World Bulletin / News Desk
Greece's jobless rate scaled a new record high in April, data showed on Thursday, providing gloomy news for the hard-pressed coalition government that emerged from the country's rerun election in June.
Greece is suffering a fifth year of recession and depends on financial aid from the European Union and the International Monetary Fund, which have imposed budget cuts that have caused a wave of corporate closures and triggered job losses.
Unemployment hit 22.5 percent in April, up from an upwardly revised 22 percent in March, with 1.109 million people out of work, ELSTAT, Greece's statistics service said. It was a sharp rise from 16.2 percent in April last year.
"Some temporary support may be provided over the summer months, especially from the tourism sector," said Platon Monokroussos, an economist at EFG Eurobank.
"However, given the fact that the jobless rate is a lagging indicator of broader economic activity, unemployment may not have reached its peak yet."
The conservative-led coalition government is struggling to reconcile the need for painful austerity in line with its bailout deal from international lenders with the need to keep social peace among its recession-ravaged population. A deputy minister resigned on Monday saying the government was not pressing hard enough for relief from harsh bailout conditions.
Tourism, a key sector which accounts for about one in five jobs, is expected to turn out weak this year and revenue tumbled by 15.1 percent in the first quarter.
The sharp deterioration in the Greek labour market, coupled with steep cuts in pay and pensions prescribed by the European Union and International Monetary Fund, has fuelled growing social anger.
Unemployment in Greece is twice the average for the 17 countries sharing the euro, which stood at 11.1 percent in May, and is fast approaching that of Spain, which hit 24.4 percent in the first quarter.
More than half of Greeks aged 15-24 are without work.
A controversy surfaced recently after the Public Account Committee (PAC) released a report accusing senior government officials of having fraudulently authorized payment of at least $122 million of public funds to a private company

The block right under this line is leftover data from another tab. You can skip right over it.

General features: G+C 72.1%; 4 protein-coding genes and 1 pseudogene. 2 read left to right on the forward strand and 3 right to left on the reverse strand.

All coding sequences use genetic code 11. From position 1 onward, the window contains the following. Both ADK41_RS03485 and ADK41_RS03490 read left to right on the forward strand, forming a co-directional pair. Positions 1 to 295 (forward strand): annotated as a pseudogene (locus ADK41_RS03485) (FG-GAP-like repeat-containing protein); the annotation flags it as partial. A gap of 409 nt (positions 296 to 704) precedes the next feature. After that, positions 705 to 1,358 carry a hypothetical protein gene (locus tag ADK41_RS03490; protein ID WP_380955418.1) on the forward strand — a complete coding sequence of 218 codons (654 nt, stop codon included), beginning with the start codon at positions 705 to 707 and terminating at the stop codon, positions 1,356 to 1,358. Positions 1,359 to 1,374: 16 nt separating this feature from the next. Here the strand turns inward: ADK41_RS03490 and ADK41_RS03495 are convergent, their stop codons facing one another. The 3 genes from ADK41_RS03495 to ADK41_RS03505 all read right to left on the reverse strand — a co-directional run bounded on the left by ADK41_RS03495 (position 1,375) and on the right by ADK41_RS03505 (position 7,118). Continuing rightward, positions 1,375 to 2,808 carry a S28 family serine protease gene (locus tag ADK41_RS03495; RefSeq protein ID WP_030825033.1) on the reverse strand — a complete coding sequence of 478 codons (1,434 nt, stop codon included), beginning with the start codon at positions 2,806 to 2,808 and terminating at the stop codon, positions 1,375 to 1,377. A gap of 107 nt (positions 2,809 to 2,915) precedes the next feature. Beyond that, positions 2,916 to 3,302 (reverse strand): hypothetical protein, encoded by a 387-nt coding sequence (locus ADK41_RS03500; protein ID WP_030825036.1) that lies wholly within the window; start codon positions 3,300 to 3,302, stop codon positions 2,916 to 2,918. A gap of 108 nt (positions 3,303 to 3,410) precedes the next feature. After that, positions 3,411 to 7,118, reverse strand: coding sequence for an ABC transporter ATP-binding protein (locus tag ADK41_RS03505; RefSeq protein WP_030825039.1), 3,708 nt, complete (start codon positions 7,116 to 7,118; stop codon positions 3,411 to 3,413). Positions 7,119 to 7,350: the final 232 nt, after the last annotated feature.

Venezuelan Foreign Minister Rafael Ramirez left the meeting visibly angry and declined to comment on the outcome.
A number of potential deals under discussion in recent months could benefit from concessional financing from Tokyo.
The WTO has lurched from one disappointment to another over the past decade as it tries to find a balanced trade deal that all its members, now numbering 160, could support.
Saudi Oil Minister Ali al-Naimi said he expected the oil market "to stabilise itself eventually" but did not comment on talks with Russia held on Tuesday
Ergun Olgun, the Turkish Cypriot negotiator, said their own exploration would continue and even accelerate if Greek Cypriots pressed ahead with their plans to allow multinationals to exploit the area.
The decision to devalue the naira, according to analysts and central bank figures, appears aimed at saving the country's dwindling foreign reserves
Oil market watchers are divided on the outcome of OPEC's meeting in the Austrian capital. Predictions range from a large production cut to revive prices, to a small reduction, or none at all
The proliferation of smugglers' routes into Bolivia shows how difficult it is to eradicate illegal mining without better coordination across frontiers.
Falling crude prices are fueled by slowing global growth and increased supply.
Ukraine's leading banks said most of their loans to Crimean individuals and businesses were now delinquent.
Deputy Energy Minister Jaime Himende said that "Mozambique has great hydroelectricity potential, and recently they have taken some bold steps to use renewable resources efficiently"
Obama, who hosted Modi in Washington in September, will in January become the first U.S. president to visit India twice, completing a remarkable warming in the relationship
The combined damage inflicted on Russia's economy by Western sanctions and falling oil prices totals about $140 billion.
PM Mahlab said that Egypt eyes sustainable growth to improve the living conditions of Egyptians, noting that the Egyptian economy is currently recovering.
The French economist calls for redistribution of global wealth, which he says is too concentrated in the hands of the few.